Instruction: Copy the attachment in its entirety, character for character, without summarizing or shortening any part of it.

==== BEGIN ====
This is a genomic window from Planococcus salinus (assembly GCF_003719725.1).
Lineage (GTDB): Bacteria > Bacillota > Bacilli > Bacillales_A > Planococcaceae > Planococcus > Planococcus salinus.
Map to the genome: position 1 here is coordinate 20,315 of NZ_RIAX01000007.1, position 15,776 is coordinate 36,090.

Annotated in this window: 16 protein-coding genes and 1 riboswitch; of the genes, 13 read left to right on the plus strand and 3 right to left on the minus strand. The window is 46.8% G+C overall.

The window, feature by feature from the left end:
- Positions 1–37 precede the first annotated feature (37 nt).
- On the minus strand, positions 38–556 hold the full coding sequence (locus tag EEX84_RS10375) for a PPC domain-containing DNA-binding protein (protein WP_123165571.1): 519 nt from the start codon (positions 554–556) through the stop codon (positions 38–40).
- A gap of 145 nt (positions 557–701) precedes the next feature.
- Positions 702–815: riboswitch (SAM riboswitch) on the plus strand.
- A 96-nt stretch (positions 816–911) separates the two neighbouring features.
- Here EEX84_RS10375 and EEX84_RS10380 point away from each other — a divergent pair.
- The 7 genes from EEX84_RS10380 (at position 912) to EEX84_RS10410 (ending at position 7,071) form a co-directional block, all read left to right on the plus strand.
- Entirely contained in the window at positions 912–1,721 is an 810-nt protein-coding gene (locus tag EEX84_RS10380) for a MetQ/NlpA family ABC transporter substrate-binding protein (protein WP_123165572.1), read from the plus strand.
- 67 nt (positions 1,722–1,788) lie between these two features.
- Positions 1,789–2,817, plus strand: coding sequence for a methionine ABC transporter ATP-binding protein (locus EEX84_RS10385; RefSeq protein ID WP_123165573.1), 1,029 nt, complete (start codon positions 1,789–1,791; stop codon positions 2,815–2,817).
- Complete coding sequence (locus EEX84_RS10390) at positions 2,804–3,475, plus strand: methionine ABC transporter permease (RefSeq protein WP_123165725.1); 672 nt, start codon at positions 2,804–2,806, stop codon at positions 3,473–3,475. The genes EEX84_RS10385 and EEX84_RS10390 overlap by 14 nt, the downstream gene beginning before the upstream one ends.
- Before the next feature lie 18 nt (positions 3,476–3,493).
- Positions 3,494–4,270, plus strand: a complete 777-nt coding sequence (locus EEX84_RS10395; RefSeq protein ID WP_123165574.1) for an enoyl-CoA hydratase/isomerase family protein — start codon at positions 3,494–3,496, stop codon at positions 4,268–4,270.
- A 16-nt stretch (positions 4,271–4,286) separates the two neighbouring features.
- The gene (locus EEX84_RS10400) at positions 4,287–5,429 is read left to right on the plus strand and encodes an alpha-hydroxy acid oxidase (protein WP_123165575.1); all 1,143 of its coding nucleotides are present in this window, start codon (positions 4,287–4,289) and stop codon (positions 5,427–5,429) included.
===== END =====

This is a genomic window from Planococcus salinus (assembly GCF_003719725.1).
Lineage (GTDB): Bacteria > Bacillota > Bacilli > Bacillales_A > Planococcaceae > Planococcus > Planococcus salinus.
Map to the genome: position 1 here is coordinate 20,315 of NZ_RIAX01000007.1, position 15,776 is coordinate 36,090.

Annotated in this window: 16 protein-coding genes and 1 riboswitch; of the genes, 13 read left to right on the plus strand and 3 right to left on the minus strand. The window is 46.8% G+C overall.

The window, feature by feature from the left end:
- Positions 1–37 precede the first annotated feature (37 nt).
- On the minus strand, positions 38–556 hold the full coding sequence (locus tag EEX84_RS10375) for a PPC domain-containing DNA-binding protein (protein WP_123165571.1): 519 nt from the start codon (positions 554–556) through the stop codon (positions 38–40).
- A gap of 145 nt (positions 557–701) precedes the next feature.
- Positions 702–815: riboswitch (SAM riboswitch) on the plus strand.
- A 96-nt stretch (positions 816–911) separates the two neighbouring features.
- Here EEX84_RS10375 and EEX84_RS10380 point away from each other — a divergent pair.
- The 7 genes from EEX84_RS10380 (at position 912) to EEX84_RS10410 (ending at position 7,071) form a co-directional block, all read left to right on the plus strand.
- Entirely contained in the window at positions 912–1,721 is an 810-nt protein-coding gene (locus tag EEX84_RS10380) for a MetQ/NlpA family ABC transporter substrate-binding protein (protein WP_123165572.1), read from the plus strand.
- 67 nt (positions 1,722–1,788) lie between these two features.
- Positions 1,789–2,817, plus strand: coding sequence for a methionine ABC transporter ATP-binding protein (locus EEX84_RS10385; RefSeq protein ID WP_123165573.1), 1,029 nt, complete (start codon positions 1,789–1,791; stop codon positions 2,815–2,817).
- Complete coding sequence (locus EEX84_RS10390) at positions 2,804–3,475, plus strand: methionine ABC transporter permease (RefSeq protein WP_123165725.1); 672 nt, start codon at positions 2,804–2,806, stop codon at positions 3,473–3,475. The genes EEX84_RS10385 and EEX84_RS10390 overlap by 14 nt, the downstream gene beginning before the upstream one ends.
- Before the next feature lie 18 nt (positions 3,476–3,493).
- Positions 3,494–4,270, plus strand: a complete 777-nt coding sequence (locus EEX84_RS10395; RefSeq protein ID WP_123165574.1) for an enoyl-CoA hydratase/isomerase family protein — start codon at positions 3,494–3,496, stop codon at positions 4,268–4,270.
- A 16-nt stretch (positions 4,271–4,286) separates the two neighbouring features.
- The gene (locus EEX84_RS10400) at positions 4,287–5,429 is read left to right on the plus strand and encodes an alpha-hydroxy acid oxidase (protein WP_123165575.1); all 1,143 of its coding nucleotides are present in this window, start codon (positions 4,287–4,289) and stop codon (positions 5,427–5,429) included.